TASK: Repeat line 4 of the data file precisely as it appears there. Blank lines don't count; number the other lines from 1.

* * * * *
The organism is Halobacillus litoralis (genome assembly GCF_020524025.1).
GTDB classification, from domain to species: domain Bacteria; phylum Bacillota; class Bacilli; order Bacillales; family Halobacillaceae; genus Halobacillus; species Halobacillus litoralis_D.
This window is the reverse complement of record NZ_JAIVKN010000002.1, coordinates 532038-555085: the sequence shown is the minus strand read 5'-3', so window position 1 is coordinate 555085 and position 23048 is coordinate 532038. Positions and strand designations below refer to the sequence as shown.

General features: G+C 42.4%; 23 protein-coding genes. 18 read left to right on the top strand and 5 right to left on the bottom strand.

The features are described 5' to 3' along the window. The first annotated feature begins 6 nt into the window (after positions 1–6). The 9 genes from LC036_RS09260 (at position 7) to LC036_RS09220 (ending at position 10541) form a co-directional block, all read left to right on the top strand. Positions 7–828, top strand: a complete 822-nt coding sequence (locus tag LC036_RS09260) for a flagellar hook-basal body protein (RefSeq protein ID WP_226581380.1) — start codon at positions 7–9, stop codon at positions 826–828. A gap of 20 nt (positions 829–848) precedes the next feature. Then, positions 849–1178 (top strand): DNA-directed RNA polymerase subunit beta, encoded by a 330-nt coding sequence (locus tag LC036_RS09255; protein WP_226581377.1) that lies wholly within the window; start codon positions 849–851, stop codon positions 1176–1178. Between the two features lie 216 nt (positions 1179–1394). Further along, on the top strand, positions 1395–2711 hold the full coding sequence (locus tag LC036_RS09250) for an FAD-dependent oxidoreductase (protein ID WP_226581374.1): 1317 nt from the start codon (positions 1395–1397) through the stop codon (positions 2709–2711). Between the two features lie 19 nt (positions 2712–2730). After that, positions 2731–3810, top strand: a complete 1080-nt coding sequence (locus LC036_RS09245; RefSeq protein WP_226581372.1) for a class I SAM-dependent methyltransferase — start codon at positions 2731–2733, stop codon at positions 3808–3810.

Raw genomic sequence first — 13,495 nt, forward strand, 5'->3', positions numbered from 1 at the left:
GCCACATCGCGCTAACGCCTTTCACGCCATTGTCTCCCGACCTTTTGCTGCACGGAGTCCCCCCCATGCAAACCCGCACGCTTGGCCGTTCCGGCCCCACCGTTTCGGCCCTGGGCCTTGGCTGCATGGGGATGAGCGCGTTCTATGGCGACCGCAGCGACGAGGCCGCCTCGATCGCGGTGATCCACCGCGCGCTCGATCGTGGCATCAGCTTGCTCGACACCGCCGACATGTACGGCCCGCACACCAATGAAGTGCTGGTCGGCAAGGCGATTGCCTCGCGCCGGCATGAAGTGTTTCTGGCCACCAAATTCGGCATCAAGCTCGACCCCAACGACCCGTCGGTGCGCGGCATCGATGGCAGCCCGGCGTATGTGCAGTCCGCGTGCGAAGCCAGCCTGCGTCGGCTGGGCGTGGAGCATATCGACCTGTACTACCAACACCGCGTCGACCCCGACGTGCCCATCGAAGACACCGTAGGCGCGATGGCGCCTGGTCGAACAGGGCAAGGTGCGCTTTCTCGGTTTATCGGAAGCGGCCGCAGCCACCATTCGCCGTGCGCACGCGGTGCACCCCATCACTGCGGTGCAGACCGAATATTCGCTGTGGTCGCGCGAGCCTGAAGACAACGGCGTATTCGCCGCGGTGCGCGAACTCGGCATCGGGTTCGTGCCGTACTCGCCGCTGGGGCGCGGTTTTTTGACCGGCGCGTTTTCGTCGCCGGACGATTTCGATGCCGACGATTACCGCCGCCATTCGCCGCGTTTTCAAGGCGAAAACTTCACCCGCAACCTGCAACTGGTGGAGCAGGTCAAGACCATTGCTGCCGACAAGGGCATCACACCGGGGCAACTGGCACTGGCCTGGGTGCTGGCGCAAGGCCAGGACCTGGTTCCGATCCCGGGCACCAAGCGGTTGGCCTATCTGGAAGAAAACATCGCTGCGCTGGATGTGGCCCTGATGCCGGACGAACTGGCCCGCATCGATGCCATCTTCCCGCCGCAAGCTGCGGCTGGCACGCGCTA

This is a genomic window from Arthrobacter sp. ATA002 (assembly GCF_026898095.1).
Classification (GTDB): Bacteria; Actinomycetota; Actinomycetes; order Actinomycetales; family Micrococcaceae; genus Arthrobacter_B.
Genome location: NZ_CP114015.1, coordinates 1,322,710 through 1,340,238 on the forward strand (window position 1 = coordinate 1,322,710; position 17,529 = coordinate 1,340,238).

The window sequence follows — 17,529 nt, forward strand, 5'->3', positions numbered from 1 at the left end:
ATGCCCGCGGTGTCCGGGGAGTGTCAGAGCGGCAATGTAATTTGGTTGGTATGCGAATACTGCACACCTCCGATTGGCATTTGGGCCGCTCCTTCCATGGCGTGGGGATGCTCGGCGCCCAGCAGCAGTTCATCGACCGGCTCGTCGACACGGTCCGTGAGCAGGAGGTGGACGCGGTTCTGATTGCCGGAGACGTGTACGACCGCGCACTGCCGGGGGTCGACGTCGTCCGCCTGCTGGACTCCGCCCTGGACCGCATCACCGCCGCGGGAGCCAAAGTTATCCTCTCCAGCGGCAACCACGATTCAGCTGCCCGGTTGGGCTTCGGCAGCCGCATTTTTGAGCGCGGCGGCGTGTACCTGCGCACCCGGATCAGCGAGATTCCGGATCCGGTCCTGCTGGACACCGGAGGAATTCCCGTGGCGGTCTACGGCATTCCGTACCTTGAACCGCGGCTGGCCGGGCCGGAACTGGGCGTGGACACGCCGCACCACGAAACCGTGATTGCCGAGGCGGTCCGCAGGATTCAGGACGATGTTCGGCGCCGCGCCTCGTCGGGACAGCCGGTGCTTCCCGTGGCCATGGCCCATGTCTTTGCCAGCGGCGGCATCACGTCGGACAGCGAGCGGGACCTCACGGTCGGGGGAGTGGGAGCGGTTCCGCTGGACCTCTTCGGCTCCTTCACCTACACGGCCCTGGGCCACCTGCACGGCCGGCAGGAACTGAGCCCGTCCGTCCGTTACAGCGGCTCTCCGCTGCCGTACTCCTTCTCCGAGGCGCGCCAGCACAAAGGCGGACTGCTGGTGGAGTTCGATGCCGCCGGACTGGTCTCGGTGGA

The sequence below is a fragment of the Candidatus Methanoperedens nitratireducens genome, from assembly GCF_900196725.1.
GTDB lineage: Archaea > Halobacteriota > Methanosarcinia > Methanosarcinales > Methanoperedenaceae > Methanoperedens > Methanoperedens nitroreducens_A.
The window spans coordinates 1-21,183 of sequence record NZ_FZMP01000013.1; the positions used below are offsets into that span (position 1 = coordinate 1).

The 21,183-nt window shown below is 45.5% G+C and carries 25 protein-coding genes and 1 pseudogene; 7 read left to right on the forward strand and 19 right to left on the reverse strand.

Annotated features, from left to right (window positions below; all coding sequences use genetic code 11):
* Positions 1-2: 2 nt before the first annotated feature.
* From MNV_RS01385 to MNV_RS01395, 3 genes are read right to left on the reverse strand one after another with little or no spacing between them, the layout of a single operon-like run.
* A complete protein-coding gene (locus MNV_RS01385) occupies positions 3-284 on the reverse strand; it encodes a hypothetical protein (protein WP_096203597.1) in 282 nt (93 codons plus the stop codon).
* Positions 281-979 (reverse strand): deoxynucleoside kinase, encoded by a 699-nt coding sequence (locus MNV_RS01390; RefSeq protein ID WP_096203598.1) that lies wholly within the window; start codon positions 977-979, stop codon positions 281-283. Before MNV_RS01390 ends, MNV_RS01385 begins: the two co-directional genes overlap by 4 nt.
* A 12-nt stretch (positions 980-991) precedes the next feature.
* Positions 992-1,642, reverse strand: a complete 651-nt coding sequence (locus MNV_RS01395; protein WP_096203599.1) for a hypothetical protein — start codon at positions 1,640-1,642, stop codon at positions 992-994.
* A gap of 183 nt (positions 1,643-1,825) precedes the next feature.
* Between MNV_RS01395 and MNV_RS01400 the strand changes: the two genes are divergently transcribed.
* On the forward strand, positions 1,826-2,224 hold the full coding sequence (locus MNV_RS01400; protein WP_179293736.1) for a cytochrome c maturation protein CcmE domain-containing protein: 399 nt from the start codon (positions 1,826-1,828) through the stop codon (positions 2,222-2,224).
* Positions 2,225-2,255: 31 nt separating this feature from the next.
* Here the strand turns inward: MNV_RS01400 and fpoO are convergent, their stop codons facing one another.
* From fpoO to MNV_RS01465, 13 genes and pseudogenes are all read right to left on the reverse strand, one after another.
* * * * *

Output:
General features: G+C 42.4%; 23 protein-coding genes. 18 read left to right on the top strand and 5 right to left on the bottom strand.